2012: 136th Anniversary of ‘Last Stand Battle’
Little Bighorn Battlefield National Monument
Open Year Round
Little Bighorn Battlefield is 15 miles east of Hardin. Picture, if
you can, June 25, 1876, the day when over 210 troopers of the
7th Cavalry fell in battle. The thunder of hooves, war cries of
the Teton Sioux and Northern Cheyenne Indians, rifle fire and
death chants softly echo across the plain. This was...
...Custer’s Last Stand
June 25, 2012 marks the 136th anniversary of the Battle of the
The Visitor Center displays exhibits on the battle, Indian
culture, and frontier soldiers. New interpretive exhibits include
“People of the Plains,” a story of the Lakota, Cheyenne, and
Arapaho people at the time of the battle in 1876. Full-size
photographic cut-outs and artifacts from the battlefield
collection interpret the many roles that tribal members played,
including the warrior’s dual role as hunter and warrior.
“Tools of the Battle” describes the vast assortment of weapons
used in the battle by the 7th Cavalry and the Native American
“Unraveling the Mystery” is an exhibit of the important
archaeological surveys conducted on the battlefield and how the
recovered artifacts provide an understanding of what may have
happened during the battle. Firearms analysis and forensic
pathology have revealed not only individual weapon types and
details of movements during the battle, but also important clues
about the various equipment used by both sides.
The Visitor Center is open in April and May from 8 a.m.-6
p.m., June-July 8 a.m.-9 p.m., August 8 a.m.-8 p.m., fall 8 a.m.-
6 p.m., winter 8 a.m.-4:30 p.m. Daily ranger talks and movies
are provided. The cemetery was closed to further expansion in
Hiking is permitted on a 3/4 mile interpretation trail, self-
guided with brochures. There is also a self-guiding booklet for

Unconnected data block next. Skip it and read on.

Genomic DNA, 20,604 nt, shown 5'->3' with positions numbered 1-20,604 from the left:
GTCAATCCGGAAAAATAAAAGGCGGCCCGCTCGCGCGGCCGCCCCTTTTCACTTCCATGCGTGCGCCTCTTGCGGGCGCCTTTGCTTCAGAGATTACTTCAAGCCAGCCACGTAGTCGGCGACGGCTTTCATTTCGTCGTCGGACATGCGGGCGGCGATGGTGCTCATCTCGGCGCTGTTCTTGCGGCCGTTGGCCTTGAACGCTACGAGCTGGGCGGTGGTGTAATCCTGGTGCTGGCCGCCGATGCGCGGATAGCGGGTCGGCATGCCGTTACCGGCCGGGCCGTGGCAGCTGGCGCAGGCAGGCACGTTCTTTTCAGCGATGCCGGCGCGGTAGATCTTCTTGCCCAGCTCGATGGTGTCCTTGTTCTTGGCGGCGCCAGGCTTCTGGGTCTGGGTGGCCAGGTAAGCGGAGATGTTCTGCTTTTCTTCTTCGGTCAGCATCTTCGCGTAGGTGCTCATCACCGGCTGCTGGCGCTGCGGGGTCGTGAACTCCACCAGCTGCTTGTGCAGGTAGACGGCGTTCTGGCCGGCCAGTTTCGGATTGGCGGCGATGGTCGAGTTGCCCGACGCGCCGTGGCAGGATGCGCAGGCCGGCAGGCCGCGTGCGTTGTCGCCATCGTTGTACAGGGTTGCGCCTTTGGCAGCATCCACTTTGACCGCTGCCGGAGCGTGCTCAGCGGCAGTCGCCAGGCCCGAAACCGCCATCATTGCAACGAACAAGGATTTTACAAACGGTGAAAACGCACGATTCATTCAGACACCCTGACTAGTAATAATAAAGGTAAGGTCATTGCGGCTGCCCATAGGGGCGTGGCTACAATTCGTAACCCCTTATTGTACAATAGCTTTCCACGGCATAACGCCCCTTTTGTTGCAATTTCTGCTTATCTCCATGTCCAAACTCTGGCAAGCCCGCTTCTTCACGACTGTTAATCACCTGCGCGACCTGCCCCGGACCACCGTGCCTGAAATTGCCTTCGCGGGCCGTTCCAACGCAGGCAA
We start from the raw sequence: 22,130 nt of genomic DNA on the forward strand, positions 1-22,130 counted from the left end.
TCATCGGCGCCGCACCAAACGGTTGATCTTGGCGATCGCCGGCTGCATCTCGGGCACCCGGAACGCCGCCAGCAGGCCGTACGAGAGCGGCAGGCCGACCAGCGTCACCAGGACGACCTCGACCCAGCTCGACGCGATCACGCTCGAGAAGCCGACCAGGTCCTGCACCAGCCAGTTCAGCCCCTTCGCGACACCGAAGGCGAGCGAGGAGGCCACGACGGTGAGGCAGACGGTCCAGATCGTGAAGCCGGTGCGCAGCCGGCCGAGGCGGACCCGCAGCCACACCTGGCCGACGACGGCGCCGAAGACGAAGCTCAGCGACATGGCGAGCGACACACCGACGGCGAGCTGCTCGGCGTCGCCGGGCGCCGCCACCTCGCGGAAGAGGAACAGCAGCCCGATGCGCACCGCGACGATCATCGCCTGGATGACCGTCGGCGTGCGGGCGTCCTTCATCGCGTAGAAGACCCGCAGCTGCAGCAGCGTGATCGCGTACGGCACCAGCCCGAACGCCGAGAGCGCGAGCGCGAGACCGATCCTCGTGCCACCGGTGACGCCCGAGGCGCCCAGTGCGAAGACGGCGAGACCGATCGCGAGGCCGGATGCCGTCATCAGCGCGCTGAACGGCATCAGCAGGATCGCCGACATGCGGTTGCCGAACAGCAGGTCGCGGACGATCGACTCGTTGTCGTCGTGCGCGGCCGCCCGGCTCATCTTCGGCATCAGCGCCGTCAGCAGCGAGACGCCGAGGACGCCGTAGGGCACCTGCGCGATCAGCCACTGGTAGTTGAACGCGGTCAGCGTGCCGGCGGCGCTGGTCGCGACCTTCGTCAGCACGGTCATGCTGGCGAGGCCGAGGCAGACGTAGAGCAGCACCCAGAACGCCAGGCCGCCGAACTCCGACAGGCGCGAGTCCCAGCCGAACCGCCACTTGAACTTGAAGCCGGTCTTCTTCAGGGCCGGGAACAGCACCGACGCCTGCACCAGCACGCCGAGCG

The battlefield is located 61 miles south of Billings, Montana,
and 65 miles north of Sheridan, Wyoming, at the junction of
Interstate 90, and Montana Highway 212.
Little Bighorn offers a wide range of interpretive opportunities.
Self-guided walking tours are available for the battle-related
sites and the national cemetery.
A self-guiding, 5-mile tour road enables visitors to follow and
observe the sites related to the battle.
Three walking trails have been established: Reno-Benteen
Defense site, 5 miles south of the Custer field; Keogh/Crazy
Horse position on battle ridge; and along Deep Ravine, west of
Custer National Cemetery contains burials that are historic to
northern plains events as well as burial of veterans and
dependents from 1879-present.
White Swan Memorial Library contains the finest collection of
research materials available on the battle of the Little Bighorn,
as well as other related historical events.
For additional information, write to Little Bighorn Battlefield
National Monument, P.O. Box 39, Crow Agency, MT 59022.
For any questions, call the Battlefield Information line: (406)
Crow Agency, Montana
Crow Agency, just 1 mile west of Little Bighorn Battlefield, is
the location of the Crow Fair, held annually the third weekend
of August. A Powwow is held in conjunction with the fair and
rodeo. The authentic Indian event features colorful costumes
made with feathers, rawhide, and millions of beads. Parades,
dancing contests, racing events and pari-mutuel betting are
featured daily. Visitors are always welcome.
Crow Agency has a hospital designed with unique Indian
architecture. The Crow tribe has its own government.
The Crow Reservation, covering about 2,500,000 acres in Big
Horn County, encompasses Lodge Grass, St. Xavier, Crow
Agency, Pryor and Fort Smith.
Rosebud Battle a Foreshadowing to the Battle of the Little
The Battle of the Rosebud symbolizes the Indians’ first stiff
resistance in the Sioux War of 1876. Its outcome had an impact
on Lt. Col. George A. Custer’s devastating defeat on the Little
Bighorn only a week later.
The June 17, 1876, battle between the Sioux and Cheyenne
Indians and General George Crook’s cavalry and infantry was
one of the largest Indian battles ever waged in the United States.
It set the stage for the Indian victory eight days later when Lt.
Col. George A. Custer and his immediate command were wiped
out on the Little Bighorn. A self-guided tour with interpretive
signs is managed by Montana State Parks. (25 miles east of
Crow Agency on U.S. 212, then 20 miles south on Secondary
314, then 1.5 miles west on county road; 3,052 acres; 4,300’ el.
In June 2010, the site was designated as a National Historic
There is no charge for entrance. Camping is not allowed.